South to the Dead Sea

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We drove south on route 90 through the Jordan Valley to the Dead Sea. This dry desolate region is located east of the Judean Watershed that parallels the Dead Sea.

At 1300 feet below sea level, the Dead Sea is the lowest spot on earth. Known in ancient times as the salt sea (Genesis 14:3) due to it’s 30% concentration of salt and minerals. The Dead Sea has no outlet so the evaporation takes the water and leaves the minerals.

Along the route we saw military outposts on both the Jordan (above), and Israeli side, that are guarded and patrolled 24/7 by both sides, despite a long standing truce.

Another amazing sight to behold are the countless miles and miles of desert interrupted by massive date palm groves all along the route, a beautiful fulfillment of Isaiah 35:1:

“The wilderness and the wasteland shall be glad for them,
And the desert shall rejoice and blossom as the rose”

  1. We stopped at Jericho, known as the oldest known fortified city in the world, and the first city to be taken by Joshua and the Israelites as they entered the promised land:

Now Jericho was securely shut up because of the children of Israel; none went out, and none came in. And the Lord said to Joshua: “See! I have given Jericho into your hand, its king, and the mighty men of valor.” See Joshua 6:1-27 here

Next we visited Qumron, located just above the northwest shore of the Dead Sea. It was here in 1947 that the Qumron scrolls, the most important Biblical discovery of our age, were discovered. The manuscripts found are 1000 years older than any previously discovered, and the Isaiah Scroll, the longest of the Old Testament was found intact in the cave above.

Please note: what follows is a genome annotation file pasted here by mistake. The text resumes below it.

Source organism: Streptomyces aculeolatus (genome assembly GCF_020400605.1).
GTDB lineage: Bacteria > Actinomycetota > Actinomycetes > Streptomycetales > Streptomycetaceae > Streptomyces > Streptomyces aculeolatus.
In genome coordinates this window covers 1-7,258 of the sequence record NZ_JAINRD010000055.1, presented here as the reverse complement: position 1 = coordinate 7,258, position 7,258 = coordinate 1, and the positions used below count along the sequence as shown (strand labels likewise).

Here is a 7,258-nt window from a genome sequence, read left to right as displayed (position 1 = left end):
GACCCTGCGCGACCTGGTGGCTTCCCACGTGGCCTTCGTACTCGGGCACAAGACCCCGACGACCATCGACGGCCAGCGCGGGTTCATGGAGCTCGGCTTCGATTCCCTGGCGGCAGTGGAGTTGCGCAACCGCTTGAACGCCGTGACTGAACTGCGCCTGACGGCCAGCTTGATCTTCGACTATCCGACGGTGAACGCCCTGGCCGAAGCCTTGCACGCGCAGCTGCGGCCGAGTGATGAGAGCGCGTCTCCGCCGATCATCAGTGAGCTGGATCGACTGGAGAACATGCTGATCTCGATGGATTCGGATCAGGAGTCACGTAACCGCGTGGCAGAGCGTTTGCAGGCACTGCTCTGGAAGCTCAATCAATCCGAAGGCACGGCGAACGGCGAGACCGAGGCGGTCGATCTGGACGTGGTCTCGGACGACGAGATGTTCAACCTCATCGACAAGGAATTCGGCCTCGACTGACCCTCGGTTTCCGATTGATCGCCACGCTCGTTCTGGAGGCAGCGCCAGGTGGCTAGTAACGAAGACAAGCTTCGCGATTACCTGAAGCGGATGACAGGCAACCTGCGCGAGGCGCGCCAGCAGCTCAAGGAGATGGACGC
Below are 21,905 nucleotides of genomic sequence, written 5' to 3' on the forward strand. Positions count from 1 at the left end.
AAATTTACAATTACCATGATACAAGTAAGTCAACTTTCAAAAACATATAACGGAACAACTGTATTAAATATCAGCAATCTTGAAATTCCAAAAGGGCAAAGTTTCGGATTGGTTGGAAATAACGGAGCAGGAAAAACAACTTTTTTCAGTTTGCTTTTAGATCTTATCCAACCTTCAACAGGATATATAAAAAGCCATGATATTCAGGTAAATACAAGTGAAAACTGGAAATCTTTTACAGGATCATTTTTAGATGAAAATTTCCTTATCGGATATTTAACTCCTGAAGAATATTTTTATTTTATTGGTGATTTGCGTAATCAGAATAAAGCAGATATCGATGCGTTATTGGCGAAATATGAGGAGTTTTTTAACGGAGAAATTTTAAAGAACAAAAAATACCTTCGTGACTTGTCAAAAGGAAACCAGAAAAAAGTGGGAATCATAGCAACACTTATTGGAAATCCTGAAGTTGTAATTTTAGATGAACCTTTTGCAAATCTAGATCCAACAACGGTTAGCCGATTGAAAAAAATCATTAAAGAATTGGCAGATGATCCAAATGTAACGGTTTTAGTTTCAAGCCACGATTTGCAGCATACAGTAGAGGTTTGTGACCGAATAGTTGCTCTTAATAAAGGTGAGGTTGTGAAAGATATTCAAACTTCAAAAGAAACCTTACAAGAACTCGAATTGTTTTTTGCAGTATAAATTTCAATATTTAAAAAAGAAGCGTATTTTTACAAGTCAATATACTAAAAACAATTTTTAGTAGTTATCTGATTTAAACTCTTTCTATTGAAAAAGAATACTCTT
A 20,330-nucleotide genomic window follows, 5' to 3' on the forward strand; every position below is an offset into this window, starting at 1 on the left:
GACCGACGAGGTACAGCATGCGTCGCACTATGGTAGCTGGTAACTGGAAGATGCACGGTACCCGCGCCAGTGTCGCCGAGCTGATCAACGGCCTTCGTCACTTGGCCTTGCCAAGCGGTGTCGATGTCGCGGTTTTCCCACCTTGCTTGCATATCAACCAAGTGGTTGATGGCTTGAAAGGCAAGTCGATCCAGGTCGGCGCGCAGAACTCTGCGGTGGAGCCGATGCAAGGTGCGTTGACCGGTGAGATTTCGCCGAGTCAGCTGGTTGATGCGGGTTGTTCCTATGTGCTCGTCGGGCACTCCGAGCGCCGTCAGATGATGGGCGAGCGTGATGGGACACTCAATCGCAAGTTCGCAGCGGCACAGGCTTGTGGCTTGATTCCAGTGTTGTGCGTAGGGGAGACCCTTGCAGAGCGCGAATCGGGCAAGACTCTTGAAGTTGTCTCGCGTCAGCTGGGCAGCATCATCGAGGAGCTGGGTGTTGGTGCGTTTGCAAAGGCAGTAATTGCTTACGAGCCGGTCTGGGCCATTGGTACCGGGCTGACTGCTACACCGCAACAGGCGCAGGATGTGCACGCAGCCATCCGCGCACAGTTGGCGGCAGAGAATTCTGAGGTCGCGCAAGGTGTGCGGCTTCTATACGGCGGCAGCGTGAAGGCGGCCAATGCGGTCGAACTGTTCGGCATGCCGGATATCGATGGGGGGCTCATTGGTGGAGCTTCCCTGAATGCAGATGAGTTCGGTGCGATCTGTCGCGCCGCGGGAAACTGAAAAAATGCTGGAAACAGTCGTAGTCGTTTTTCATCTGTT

How incredible is it that 2 verses in the last chapter (Isaiah 66:7-8) that could easily have been lost to history, verified the precise details of how Israel would be reborn just 1 year later on May 14, 1948?

“Before she was in labor, she gave birth;
Before her pain came,
She delivered a male child.
Who has heard such a thing?
Who has seen such things?
Shall the earth be made to give birth in one day?
Or shall a nation be born at once?
For as soon as Zion was in labor,
She gave birth to her children.

En-gedi is an oasis on the western shore of the Dead Sea. It is named for the abundant spring found in the area, and looked very tempting as the temperatures by 2 PM were 110 degrees.

En-gedi was named as a city in Joshua’s territory (Joshua 15:62; 1 Samuel 24:3-7; Psalm 142.

Masada (mountain fortress) is a natural rock fortress on the western shores of the Dead Sea. The upper plateau covers 20 acres and rises 1300 feet above sea level. The fortress was built by Herod the Great as a place of refuge, as he became more paranoid that many people were out to kill him. Herod had 7 fortresses constructed with a sophisticated water system and food storage bins that could support him and his entourage for years.

On May 2, AD 73 the 10th Legion of the Roman army succeeded in breaking through the walls only to find 960 of the defenders had taken their own lives. Josephus reports that there were 7 survivors – two old women and five children.